The Adaptive Monte-Carlo Localization in 3D is a particle filter that allows you to estimate where a robot is within a 3D environment without using GPS, for example in indoor environments. This package extends previous Monte-Carlo Localization solutions meant for ground robots only, making possible to use it also with aerial robots.

The algorithm uses radio-range sensors, laser sensors, and a known map of the environment for calculating the particles weights. The algorithm takes as inputs an odometry, point-clouds that the robot sees and the distances between range sensors that are in the environment. It compares the map point-cloud with the robot point-clouds and takes into account the radio-range measurements to calculate the probability that the robot is in a bounded environment. In such environment, the particles have different weights according to each computed probability. The weighted average of all the particles would give the result of the robot pose (position and orientation).

The generic Monte-Carlo algorithm has three steps: prediction, update, and resampling. This package offers one additional previous step: init. It makes it possible to initialize the robot in a given pose to start to run the algorithm. Even though this filter is able to solve the kidnapped robot problem, we propose this initialization step in order to be able to perform autonomous navigation from the very beginning of the filter execution (otherwise the estimated pose would jump until it converges to the actual pose, making the robot uncontrollable).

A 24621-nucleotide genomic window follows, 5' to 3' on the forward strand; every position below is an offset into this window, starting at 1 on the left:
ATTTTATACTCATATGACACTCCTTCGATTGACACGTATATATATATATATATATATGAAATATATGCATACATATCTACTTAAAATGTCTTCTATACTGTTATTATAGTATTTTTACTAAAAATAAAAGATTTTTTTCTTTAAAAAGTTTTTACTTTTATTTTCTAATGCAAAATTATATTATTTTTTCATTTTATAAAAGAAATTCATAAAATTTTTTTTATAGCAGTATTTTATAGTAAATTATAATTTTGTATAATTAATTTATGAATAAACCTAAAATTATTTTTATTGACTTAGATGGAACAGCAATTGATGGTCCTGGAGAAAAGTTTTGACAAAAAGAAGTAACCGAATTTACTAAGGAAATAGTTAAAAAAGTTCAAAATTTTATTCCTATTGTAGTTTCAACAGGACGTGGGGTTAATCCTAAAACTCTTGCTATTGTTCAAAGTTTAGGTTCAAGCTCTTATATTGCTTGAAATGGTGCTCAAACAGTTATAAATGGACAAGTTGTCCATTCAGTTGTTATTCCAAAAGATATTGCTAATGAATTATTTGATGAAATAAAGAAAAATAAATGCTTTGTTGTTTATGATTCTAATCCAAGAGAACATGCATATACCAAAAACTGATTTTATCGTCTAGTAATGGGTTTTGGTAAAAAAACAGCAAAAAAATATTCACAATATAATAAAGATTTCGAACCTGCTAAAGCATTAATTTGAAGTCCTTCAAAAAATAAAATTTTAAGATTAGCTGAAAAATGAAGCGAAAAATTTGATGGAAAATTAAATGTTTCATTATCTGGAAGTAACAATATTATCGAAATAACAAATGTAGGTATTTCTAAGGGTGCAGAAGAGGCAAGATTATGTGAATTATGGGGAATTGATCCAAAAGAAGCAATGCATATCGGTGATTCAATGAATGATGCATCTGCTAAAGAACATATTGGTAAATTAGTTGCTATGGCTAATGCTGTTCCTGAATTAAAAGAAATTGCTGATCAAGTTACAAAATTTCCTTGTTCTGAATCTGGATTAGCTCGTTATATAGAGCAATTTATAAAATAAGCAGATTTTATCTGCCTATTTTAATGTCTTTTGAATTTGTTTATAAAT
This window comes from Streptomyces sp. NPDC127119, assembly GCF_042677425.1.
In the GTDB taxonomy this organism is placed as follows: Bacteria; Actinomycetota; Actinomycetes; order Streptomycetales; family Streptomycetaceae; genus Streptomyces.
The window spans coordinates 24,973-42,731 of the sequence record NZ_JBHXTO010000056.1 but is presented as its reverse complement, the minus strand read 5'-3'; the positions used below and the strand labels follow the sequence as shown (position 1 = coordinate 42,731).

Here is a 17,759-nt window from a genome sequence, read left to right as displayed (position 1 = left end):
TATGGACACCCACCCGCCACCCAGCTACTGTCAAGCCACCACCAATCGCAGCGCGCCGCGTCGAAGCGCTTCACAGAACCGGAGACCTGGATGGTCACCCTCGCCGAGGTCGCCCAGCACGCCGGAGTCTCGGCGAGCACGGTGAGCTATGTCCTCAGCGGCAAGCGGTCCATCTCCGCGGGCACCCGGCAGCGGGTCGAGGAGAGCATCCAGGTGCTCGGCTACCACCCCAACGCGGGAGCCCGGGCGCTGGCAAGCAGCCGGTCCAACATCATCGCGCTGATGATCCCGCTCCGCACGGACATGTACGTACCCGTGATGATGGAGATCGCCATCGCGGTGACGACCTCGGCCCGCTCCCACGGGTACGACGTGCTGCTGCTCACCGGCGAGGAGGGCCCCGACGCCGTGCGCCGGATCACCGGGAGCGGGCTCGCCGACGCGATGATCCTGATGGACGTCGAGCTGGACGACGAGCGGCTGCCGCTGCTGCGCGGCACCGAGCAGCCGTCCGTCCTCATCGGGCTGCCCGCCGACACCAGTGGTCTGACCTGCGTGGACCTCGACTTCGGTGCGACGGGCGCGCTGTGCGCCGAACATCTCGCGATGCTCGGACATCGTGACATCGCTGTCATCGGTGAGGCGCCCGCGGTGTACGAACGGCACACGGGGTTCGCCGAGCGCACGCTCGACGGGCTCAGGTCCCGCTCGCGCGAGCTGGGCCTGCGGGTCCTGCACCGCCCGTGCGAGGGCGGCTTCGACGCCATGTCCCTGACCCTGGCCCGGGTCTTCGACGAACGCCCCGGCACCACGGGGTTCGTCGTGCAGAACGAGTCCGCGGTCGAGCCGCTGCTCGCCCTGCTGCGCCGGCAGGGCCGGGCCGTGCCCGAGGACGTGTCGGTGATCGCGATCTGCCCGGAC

• montecarlo.jpg


Input: Odometry

Description: It is the part in charge of carrying out the propagation of the particles so that, using the input odometry, it proposes a new set of particles that potentially contain the position of the robot.


Input: Map (known map of the environment), Radio-Range Sensor Measurements, 3D Laser Sensor Measurements

Description: It is responsible for evaluating the weights of the particles. It tries to verify how correctly is the pose ofeach particle by using the point-cloud of the 3D laser sensor and the measurements of the radio-range sensors. Depending on how likely each particle would receive such sensor readings at its current pose, they are assigned a corresponding weight by combining the weights computed from the two sensor technologies (laser and radio).


Description: It is responsible for suppressing those particles that have smaller weights. Without this part, the algorithm would not converge to the correct position.

Original Paper

More information about the algorithm can be found in the following paper:

If you use amcl3d in an academic context, please cite this publication:

author = {Francisco J Perez-Grau and Fernando Caballero and Antidio Viguria and Anibal Ollero},
title ={Multi-sensor three-dimensional Monte Carlo localization for long-term aerial robot navigation},
journal = {International Journal of Advanced Robotic Systems},
volume = {14},
number = {5},
year = {2017},
doi = {10.1177/1729881417732757},
URL = {https://doi.org/10.1177/1729881417732757}

Package files

The package is structured as follows:


Source file

  • [amcl3d/src]
    • Grid.h: defines the class "Grid3d". It works with the grid from the map.bt, opening it, building the grid message and pointcloud map and calculating compute the weights.

    • Grid.cpp: implements the functions of the class "!Grid3d".

    • PointCloudTools.h: defines the class "Grid3dCell", "Grid3dInfo" and "PointCloudInfo". It creates the grid from the map.bt, computing the weights of the grid.

    • PointCloudTools.cpp: implements the functions mentionated in "PointCloudTools.h". It is relationated with the information of the grid.

    • main.cpp: inits the function "spin" of the class "Node".

    • Node.cpp: implements the functions of the class "Node". It contains all the subscribers and publishers of the package, so it has the responsibility to start the map grid and follow the steps of the particle filter.